Sunday, September 27, 2009

Jeff Golub Plays the Blues

Jeff Golub
Blues for You
E1 Music

Most guitar players claim to have an affinity for the blues, but it does not always show in their music. Though known primarily as a star in the so-called “smooth-jazz” genre, Jeff Golub has always been inspired by the three kings—the legendary bluesmen B.B., Albert, and Freddie. Now the guitarist amply proves his blues street cred with a legitimately greasy album of electric blues simply titled Blues for You.

BFY is a departure album for Golub in many ways. Not only is it his first blues (and blues-rock) CD, it is also his first session as a leader featuring vocal tracks, laid-down by four well known rock and pop artists. Golub starts off by digging into the soul jazz bag with the high energy “Shuffleboard,” sounding particularly funky thanks to the guest appearance of the tune’s co-writer Chris Palmaro on the Hammond B3 organ.

Golub then takes things in a blues-rock direction, with a vocal assist from Peter Wolf, formerly of the J. Geils Band, that totally evokes the right juke joint spirit. The following “Goin’ On” brings in special instrumental guest Kirk Whalum, a tenor player also tagged with “smooth” label, to blow some bluesy soul jazz for a change. Billy Squier, Golub’s next vocal guest, offered the guitarist his first steady gig in the music business. Now, in addition to singing lead vocals on “Everybody Wants You” (a song he is well acquainted with) he also backs up Golub musically, playing rhythm guitar on the ruckus blues-rock track.

Inspired by his six year-old son, Golub’s original “Blink of an Eye” might be the one track that gets “lite” FM radio play. While perhaps “smooth” in some respects, Golub’s pleasing melody and heartfelt playing give it considerably more character than most workaday easy listening instrumentals.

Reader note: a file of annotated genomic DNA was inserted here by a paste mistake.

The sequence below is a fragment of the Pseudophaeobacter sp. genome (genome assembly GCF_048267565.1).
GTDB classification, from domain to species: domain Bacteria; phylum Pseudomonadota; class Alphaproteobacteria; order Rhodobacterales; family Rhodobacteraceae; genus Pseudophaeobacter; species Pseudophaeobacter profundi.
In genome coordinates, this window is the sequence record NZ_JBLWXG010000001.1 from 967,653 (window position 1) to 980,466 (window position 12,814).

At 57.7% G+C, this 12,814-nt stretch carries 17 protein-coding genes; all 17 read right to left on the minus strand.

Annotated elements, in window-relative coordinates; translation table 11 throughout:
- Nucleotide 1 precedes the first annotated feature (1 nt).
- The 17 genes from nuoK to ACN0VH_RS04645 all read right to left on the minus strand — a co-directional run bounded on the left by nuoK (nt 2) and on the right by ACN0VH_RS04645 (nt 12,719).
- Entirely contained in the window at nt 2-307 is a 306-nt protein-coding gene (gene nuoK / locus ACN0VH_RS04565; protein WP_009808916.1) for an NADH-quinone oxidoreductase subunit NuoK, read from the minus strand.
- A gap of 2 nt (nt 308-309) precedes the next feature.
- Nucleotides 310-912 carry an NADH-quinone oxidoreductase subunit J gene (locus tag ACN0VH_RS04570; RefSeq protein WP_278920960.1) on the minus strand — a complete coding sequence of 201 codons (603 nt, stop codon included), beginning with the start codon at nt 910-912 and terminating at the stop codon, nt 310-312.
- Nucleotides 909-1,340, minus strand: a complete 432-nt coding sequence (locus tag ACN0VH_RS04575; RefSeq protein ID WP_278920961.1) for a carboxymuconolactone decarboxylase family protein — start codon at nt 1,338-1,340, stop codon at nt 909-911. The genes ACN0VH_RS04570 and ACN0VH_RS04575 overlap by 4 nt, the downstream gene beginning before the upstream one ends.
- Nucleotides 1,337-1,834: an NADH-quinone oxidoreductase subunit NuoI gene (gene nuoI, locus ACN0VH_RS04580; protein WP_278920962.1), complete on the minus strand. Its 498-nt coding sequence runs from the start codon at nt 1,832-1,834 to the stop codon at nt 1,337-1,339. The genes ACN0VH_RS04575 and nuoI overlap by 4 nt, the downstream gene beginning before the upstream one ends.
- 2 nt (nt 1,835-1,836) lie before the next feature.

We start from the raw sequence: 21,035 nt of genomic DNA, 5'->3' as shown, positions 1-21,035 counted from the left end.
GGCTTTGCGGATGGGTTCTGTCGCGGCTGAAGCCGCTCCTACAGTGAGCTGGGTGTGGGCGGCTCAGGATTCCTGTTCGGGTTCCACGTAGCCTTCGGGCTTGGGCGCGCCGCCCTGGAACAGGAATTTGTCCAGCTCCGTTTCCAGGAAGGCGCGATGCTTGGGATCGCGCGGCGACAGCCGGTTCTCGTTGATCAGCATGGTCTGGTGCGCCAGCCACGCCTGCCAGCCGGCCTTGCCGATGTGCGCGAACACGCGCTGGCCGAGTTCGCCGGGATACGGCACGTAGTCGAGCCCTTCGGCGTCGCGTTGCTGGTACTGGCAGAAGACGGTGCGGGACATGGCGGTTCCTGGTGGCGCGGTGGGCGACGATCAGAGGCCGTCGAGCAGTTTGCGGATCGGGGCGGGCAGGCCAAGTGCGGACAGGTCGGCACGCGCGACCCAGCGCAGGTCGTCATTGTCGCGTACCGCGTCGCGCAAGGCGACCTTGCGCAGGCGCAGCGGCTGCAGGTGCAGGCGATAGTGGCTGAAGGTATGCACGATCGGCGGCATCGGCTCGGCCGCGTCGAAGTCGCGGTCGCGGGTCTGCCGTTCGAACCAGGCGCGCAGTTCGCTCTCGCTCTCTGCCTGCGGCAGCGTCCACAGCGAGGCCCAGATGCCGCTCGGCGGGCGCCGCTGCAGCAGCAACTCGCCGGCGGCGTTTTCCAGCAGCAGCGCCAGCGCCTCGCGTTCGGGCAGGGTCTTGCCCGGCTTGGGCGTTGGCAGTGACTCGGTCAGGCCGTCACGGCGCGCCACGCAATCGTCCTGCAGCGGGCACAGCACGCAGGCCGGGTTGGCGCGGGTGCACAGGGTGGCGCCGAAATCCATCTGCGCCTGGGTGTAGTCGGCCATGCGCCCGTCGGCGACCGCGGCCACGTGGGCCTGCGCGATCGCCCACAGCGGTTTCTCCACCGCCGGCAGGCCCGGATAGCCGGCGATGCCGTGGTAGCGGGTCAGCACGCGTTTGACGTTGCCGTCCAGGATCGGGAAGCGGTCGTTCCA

For the remaining vocal tracks, Golub twice dips into the repertoire of Mose Allsion, the idiosyncratic jazz pianist-vocalist. Marc Cohn is surprisingly effective channeling Allsion’s laconic phrasing on “I Don’t Worry About a Thing.” However, John Waite does not seem comfortable with the blues on “Lost Mind,” a Percy Mayfield tune familiar to many jazz listeners through Allison’s cover.

Following the easy-going original “Gone Fishin,’” Golub continues both the down home vibe and fish motif with Freddie King’s “Fish Fare.” BFY closes out with another King cover, Albert King’s blues anthem, “I’ll Play the Blues for You,” an effective vehicle for some of Golub’s most dramatic playing, augmented by horns and Marc Cohn’s brief vocal refrain. Those who buy BFY through itunes or in Japan will also receive the “bonus” track “Easy-E,” a pleasantly groovy blues-funk tune co-written by Golub and Jeff Lorber (also featured on keyboards).

Regardless of their opinion of “smooth-jazz,” nobody ever said Golub lacked skills. With BFY he convincingly demonstrates his blues chops, creating music that could be described at times as electric blues, blues-rock, soul jazz, and instrumental R&B, but not “smooth-jazz,” which is ironic since that is where most stores will shelve it. There is nothing not to “get” in BFY. It is a fun session that delivers various shades of the blues with energy and respect for the tradition.